Chronic inflammation; absence of focal epithelial absence; granulation tissue formation

March 4, 2013

Cytology

A few atypical glandular cells and high-grade squamous intraepithelial lesion

March 4, 2013

High-risk HPV test

Negative

April 10, 2013

Vaginal and cervical biopsy

chronic inflammation; cervical intraepithelial neoplasia of grade I

May 10, 2013

Fractional curettage

Endometrium of late proliferative phase

March 4, 2015

Cytology

Atypical squamous cells: cannot exclude high-grade squamous intraepithelial lesion

March 4, 2015

Vaginal biopsy

Vaginal adenosis; moderate atypical hyperplasia of focal squamous epithelium

December 24, 2015

Cytology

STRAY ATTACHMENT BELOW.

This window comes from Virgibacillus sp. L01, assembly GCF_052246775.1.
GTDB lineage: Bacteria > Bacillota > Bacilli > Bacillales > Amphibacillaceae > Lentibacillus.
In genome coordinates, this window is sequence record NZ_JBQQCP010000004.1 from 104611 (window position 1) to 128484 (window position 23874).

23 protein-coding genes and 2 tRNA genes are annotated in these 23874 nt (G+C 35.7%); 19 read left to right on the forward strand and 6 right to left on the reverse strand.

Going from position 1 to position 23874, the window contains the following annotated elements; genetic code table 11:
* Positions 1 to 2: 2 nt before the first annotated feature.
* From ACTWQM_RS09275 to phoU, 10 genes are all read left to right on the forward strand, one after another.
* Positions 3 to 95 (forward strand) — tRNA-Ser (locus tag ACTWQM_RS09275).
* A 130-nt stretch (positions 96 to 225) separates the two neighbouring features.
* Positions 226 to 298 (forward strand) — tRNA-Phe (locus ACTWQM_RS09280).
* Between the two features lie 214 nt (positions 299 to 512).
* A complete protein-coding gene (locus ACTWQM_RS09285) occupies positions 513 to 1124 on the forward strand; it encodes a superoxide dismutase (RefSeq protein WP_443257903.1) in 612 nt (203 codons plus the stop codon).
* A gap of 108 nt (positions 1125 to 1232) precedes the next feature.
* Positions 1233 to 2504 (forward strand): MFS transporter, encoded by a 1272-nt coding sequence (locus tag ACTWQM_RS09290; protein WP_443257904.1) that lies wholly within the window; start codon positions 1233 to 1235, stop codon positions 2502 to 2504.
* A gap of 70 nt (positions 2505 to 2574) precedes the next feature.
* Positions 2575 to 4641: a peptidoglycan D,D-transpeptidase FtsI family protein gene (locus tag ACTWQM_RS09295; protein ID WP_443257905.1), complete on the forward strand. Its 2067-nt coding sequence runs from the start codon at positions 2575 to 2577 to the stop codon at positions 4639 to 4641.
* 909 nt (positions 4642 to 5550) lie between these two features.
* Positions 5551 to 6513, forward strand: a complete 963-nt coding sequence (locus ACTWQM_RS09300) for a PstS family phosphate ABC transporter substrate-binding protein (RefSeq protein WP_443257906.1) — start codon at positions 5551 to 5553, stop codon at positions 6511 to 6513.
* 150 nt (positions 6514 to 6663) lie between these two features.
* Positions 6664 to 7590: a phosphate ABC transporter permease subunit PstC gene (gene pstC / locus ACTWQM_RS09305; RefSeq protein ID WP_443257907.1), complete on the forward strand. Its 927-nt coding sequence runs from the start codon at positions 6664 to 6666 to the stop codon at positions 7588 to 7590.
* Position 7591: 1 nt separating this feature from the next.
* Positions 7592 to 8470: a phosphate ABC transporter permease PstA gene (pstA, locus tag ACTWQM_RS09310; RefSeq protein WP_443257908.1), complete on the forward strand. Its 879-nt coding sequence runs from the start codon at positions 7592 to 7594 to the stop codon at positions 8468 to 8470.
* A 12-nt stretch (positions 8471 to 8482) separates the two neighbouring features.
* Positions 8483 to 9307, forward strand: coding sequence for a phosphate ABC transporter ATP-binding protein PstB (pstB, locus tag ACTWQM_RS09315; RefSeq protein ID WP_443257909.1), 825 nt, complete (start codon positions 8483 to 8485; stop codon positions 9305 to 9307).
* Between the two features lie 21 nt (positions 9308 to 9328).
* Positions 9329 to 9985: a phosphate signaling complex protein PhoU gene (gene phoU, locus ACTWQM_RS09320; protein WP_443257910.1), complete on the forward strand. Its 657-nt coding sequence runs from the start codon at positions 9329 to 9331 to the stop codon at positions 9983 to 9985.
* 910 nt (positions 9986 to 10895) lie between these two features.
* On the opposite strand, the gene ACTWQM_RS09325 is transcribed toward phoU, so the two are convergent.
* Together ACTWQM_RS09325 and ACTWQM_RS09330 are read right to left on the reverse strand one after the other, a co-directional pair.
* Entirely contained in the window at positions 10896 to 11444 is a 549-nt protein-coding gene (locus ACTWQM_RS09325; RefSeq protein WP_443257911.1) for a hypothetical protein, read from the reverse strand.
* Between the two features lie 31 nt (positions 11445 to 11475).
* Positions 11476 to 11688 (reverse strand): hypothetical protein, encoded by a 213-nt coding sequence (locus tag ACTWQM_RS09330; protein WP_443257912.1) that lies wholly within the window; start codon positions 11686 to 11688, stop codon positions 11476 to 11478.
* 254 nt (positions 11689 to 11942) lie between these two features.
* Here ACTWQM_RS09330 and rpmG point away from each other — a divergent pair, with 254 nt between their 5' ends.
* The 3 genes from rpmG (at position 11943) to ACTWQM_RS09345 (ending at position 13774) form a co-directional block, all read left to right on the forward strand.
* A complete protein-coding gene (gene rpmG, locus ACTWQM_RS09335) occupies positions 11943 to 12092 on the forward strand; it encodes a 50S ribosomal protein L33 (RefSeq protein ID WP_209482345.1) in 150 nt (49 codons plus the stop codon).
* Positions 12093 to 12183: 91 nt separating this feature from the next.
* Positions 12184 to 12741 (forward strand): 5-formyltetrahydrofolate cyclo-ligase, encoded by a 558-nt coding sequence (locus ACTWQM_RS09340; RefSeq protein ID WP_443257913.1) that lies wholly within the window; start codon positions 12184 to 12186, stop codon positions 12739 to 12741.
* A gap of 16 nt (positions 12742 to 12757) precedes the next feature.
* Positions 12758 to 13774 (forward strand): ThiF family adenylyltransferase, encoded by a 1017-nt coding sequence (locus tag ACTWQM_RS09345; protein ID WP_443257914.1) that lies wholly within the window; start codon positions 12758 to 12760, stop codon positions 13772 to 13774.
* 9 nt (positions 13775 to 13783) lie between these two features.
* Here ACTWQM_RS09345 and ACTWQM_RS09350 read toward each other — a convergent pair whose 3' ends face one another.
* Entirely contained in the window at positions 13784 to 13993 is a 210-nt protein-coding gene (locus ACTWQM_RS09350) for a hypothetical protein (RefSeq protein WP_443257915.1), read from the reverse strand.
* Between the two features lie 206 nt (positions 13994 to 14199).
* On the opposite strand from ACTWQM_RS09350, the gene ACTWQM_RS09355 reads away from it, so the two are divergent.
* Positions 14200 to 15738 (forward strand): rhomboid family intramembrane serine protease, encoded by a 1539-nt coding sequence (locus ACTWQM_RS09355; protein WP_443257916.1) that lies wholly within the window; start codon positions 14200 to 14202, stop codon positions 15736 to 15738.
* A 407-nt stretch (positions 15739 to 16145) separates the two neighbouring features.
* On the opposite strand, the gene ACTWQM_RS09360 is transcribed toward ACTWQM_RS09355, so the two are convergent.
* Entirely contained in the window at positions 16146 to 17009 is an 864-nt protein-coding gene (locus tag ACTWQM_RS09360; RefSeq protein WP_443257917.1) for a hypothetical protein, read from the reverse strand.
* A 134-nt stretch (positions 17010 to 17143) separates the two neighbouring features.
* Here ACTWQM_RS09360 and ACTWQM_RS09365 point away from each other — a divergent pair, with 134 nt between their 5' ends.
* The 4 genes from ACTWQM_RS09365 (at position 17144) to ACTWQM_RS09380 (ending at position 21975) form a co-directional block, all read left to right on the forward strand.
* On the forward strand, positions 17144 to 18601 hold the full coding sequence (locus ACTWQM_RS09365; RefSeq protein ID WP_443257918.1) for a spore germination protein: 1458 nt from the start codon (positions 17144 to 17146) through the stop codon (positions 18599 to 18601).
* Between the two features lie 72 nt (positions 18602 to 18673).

A few atypical gland cells

December 24, 2015

High-risk HPV test

Negative

March 18, 2016

Cytology

Suspicious adenocarcinoma of cervix; atypical squamous epithelial cells of vagina

March 3, 2016

Fractional curettage

A little cervical canal tissue and endometrium of secretory phase

April 15, 2016

Vaginal biopsy

The serous papillary glands with active growth; chronic inflammation

May 4, 2016

Hysterectomy with bilateral salpingoophorectomy, and excision of vaginal lesions

Normal findings except atypical vaginal adenosis in the vaginal wall

May 15, 2017

Cytology

A few atypical gland cells

May 15, 2017

Biopsy of vaginal stump

Serous papillary glands with active growth, which suggested atypical adenosis

August 15, 2017

Excision of vaginal lesions

The mass of mid-anterior vaginal wall was confirmed to be clear cell carcinoma

September 15, 2017

Wide local resection of vaginal lesions

Atypical vaginal adenosis with negative incision margin

July 18, 2018

Biopsy of vulvar ulcer

Chronic inflammation of fibrous tissue and squamous epithelium

Discovery and treatment of vaginal adenosis (September 2011 to December 2015)